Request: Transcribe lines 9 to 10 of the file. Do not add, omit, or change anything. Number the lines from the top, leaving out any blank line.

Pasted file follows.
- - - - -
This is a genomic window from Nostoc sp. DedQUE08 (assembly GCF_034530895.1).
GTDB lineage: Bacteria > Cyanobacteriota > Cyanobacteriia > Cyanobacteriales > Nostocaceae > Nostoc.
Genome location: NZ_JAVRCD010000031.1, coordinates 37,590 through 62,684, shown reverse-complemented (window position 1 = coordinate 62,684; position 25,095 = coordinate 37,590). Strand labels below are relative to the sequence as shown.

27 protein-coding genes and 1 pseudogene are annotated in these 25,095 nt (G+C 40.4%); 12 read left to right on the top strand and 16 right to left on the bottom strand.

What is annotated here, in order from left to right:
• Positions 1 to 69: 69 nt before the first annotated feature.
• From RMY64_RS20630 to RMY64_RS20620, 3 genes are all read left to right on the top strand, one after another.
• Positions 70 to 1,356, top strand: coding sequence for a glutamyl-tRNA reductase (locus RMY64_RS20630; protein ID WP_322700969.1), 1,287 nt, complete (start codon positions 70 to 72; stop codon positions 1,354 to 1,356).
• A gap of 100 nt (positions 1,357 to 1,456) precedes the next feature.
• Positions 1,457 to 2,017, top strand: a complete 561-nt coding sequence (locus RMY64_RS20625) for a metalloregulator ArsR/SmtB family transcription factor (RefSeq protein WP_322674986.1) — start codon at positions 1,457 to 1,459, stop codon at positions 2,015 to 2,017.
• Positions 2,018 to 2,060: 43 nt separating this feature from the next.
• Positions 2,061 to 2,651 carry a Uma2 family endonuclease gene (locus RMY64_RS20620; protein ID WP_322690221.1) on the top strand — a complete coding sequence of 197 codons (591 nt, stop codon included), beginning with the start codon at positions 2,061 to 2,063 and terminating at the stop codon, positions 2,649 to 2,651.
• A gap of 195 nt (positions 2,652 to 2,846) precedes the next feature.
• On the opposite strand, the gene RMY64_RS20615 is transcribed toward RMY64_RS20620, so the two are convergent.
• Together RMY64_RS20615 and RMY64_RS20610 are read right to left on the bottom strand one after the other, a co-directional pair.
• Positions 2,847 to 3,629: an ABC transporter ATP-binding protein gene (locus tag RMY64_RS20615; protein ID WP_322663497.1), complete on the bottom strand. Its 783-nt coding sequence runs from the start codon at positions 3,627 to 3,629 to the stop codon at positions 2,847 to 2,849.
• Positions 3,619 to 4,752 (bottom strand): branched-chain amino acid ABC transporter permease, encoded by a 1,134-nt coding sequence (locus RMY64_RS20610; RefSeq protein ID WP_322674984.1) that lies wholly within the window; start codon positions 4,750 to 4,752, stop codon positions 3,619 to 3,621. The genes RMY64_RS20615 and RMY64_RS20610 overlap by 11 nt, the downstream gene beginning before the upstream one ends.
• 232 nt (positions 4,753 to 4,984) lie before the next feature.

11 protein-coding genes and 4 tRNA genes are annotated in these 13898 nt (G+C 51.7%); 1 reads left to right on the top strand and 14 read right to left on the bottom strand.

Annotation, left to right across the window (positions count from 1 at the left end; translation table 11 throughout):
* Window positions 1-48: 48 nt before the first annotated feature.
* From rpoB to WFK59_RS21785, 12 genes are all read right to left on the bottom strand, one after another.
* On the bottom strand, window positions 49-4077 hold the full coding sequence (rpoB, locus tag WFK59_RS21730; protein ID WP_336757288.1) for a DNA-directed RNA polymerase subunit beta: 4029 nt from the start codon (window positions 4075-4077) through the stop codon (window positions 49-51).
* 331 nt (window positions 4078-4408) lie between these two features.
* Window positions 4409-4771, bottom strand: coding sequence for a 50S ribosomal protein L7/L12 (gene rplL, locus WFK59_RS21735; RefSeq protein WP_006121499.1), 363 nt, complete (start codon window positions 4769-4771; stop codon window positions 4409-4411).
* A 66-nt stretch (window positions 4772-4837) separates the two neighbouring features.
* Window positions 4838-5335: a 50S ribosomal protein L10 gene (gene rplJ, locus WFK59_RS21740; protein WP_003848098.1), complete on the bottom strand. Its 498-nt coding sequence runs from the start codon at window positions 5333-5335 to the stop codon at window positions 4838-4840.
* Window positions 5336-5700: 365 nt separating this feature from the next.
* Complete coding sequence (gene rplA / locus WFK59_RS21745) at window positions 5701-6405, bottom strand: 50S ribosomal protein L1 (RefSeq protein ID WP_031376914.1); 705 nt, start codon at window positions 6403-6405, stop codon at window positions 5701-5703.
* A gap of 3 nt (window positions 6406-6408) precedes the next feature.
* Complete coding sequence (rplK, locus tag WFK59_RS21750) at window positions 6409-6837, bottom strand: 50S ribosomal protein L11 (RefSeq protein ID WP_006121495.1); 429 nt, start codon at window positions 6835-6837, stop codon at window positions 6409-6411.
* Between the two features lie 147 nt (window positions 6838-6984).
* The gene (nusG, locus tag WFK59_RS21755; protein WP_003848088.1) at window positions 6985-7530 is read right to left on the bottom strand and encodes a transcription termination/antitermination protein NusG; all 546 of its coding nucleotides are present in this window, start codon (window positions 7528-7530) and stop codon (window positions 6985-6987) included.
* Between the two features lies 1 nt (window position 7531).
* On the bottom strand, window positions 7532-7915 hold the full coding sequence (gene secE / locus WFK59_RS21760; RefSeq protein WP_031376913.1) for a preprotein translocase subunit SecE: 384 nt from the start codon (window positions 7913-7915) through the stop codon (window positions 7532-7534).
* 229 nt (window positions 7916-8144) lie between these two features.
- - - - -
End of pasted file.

• A gap of 100 nt (positions 1,357 to 1,456) precedes the next feature.
• Positions 1,457 to 2,017, top strand: a complete 561-nt coding sequence (locus RMY64_RS20625) for a metalloregulator ArsR/SmtB family transcription factor (RefSeq protein WP_322674986.1) — start codon at positions 1,457 to 1,459, stop codon at positions 2,015 to 2,017.